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ID Theft a Big Issue

For ABN Amro, the case of the missing tape might seem an all's well that ends well affair. Fortunately for two million of the company's mortgage customers, a tape containing sensitive information about their mortgage accounts that "went missing," as they say, turned up uncompromised. For a few days, ABN Amro found itself the subject of some unwanted attention after the company honorably announced the disappearance of the tapes. But interest subsided when the tapes were found.

For the next company that finds important customer data has potentially been compromised, the ending might not be so benign. Even before the ABN Amro tape got lost on its way to a credit bureau, the company was well on its way to developing an electronic, encrypted method of transferring the data. We suspect that in the aftermath of the affair, ABN Amro isn't the only company that's putting a renewed focus on data security. ABN Amro, with its candor about the loss of the tapes and its quick response, acted admirably throughout what was undoubtedly a difficult period for the company's servicing leaders.

Identity theft is a big issue in the minds of consumers these days. An act as simple as the theft of credit or debit cards can lead to big charges almost instantly, and the thieves are increasingly sophisticated about using stolen cards and card numbers and online commerce becomes more commonplace. The wealth of data in a loan-servicing database could be a goldmine for the worst, and most sophisticated, kinds of identity thieves.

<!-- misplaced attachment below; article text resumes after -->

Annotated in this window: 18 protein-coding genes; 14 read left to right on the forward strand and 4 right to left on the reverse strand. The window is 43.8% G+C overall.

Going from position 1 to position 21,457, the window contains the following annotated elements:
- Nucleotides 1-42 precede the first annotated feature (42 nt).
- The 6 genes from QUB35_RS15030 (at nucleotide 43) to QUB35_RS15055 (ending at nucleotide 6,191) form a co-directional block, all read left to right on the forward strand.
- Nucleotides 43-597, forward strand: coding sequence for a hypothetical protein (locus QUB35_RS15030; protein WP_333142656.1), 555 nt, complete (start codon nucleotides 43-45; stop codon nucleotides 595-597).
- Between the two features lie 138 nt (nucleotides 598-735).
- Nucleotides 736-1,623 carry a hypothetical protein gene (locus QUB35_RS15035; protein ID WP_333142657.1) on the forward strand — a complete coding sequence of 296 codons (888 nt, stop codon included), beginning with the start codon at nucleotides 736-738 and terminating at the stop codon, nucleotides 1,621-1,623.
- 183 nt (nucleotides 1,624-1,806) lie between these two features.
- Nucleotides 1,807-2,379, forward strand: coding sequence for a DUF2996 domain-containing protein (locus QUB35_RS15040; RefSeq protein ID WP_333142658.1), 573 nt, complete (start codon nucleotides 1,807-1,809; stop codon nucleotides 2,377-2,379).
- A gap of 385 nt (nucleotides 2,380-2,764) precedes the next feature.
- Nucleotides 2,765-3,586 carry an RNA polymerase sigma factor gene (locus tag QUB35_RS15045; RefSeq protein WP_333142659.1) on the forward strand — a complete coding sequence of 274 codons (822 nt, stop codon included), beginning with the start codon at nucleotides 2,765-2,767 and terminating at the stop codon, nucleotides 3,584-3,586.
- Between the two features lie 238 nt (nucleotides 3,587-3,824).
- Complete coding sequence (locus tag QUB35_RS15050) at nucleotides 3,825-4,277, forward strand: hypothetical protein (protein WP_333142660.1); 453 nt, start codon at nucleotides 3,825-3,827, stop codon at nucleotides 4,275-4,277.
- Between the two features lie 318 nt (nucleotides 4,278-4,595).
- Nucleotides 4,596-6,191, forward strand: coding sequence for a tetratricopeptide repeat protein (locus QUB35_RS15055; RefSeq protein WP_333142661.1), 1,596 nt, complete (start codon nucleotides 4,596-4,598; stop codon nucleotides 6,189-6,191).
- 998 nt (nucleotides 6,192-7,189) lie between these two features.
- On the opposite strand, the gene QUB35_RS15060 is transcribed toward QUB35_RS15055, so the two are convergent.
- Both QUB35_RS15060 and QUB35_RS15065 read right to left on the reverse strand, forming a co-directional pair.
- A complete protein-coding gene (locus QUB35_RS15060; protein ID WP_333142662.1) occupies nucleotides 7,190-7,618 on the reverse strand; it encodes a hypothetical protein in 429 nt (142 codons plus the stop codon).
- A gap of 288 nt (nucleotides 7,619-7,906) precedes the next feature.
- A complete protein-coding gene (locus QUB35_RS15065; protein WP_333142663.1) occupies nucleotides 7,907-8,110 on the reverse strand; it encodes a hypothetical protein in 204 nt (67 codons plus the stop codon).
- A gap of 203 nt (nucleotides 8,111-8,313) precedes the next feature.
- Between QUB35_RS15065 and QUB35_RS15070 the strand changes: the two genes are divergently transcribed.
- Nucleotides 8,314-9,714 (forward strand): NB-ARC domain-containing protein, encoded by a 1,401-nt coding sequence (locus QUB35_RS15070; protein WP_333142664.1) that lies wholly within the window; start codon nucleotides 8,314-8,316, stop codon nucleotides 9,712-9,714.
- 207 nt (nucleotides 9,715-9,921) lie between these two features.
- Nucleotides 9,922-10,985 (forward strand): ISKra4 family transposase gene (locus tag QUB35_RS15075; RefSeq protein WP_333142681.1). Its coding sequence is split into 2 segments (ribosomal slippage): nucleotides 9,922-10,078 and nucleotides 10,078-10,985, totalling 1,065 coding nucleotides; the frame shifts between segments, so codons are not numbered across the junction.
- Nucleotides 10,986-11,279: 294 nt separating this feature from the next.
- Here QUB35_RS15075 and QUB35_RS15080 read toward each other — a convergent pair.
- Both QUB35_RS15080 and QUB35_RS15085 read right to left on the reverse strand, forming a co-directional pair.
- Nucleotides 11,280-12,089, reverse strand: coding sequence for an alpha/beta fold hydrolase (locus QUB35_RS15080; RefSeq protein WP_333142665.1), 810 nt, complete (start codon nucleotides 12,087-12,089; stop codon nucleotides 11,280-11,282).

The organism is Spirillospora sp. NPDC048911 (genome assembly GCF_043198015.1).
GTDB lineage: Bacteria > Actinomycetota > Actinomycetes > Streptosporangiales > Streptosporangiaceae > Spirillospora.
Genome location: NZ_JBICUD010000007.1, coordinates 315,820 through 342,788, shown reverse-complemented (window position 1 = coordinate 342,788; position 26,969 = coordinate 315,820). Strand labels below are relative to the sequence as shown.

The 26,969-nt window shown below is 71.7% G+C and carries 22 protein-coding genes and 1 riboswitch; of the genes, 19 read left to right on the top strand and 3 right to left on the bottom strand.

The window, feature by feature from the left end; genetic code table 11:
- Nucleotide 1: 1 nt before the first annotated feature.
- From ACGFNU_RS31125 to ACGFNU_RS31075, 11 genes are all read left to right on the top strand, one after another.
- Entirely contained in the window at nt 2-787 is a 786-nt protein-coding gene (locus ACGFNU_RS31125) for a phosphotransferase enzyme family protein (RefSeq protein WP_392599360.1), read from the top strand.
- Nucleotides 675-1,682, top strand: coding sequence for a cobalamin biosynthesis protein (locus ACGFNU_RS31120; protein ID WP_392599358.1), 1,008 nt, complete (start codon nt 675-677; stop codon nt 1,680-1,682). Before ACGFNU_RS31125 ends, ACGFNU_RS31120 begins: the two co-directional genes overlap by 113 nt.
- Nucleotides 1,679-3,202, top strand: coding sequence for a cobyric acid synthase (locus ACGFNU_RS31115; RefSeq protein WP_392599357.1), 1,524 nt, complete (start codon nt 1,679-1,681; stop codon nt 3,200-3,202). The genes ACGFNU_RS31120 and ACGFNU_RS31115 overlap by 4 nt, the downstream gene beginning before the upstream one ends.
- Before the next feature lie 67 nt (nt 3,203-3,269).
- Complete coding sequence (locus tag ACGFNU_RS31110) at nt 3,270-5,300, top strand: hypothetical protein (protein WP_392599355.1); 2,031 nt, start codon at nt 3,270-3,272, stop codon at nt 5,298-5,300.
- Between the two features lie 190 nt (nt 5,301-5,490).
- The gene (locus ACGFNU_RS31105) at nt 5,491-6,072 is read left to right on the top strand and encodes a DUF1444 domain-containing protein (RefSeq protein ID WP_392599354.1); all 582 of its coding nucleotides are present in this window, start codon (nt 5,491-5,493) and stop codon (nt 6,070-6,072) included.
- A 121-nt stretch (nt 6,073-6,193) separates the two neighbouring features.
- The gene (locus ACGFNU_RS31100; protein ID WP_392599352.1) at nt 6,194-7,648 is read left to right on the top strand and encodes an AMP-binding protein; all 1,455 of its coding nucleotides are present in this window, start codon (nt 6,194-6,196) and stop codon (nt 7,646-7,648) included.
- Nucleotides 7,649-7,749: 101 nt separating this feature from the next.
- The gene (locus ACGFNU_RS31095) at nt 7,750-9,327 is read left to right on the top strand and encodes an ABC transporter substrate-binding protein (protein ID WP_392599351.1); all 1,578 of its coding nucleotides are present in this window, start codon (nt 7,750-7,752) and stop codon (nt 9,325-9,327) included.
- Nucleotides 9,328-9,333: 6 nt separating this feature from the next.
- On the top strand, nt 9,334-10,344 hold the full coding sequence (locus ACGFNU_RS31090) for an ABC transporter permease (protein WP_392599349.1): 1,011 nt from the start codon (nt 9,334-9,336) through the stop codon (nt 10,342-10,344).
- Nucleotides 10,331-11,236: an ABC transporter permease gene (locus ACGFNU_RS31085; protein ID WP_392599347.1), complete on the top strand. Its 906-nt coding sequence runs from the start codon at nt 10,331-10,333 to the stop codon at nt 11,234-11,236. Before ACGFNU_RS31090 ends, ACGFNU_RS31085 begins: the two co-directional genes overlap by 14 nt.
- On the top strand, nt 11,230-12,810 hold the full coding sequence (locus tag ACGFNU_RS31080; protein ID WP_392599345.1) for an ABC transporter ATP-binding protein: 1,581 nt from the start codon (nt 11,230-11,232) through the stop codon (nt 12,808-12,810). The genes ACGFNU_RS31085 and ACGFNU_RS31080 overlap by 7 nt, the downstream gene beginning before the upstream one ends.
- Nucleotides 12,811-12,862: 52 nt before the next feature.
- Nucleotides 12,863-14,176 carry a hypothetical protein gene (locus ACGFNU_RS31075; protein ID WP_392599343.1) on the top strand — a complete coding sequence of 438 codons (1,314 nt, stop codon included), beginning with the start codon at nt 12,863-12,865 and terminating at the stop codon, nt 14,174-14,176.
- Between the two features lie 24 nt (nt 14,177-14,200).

As more and more consumers are victimized as part of some level of identity theft, pressure is growing on financial institutions to strengthen their security mechanisms. We expect that pressure to continue growing, and its effects will spill over into the mortgage arena.

With legislators and regulators - at both the state and federal levels - taking more interest in privacy rights, lenders will need to place an even higher premium on data security than in the past.

And as more consumers become victims of ID theft, you can bet they will put more pressure on their financial service providers to protect information and quickly safeguard compromised accounts. Working with the government and the credit bureaus, lenders need to make sure that they are helping combat ID theft any way they can.

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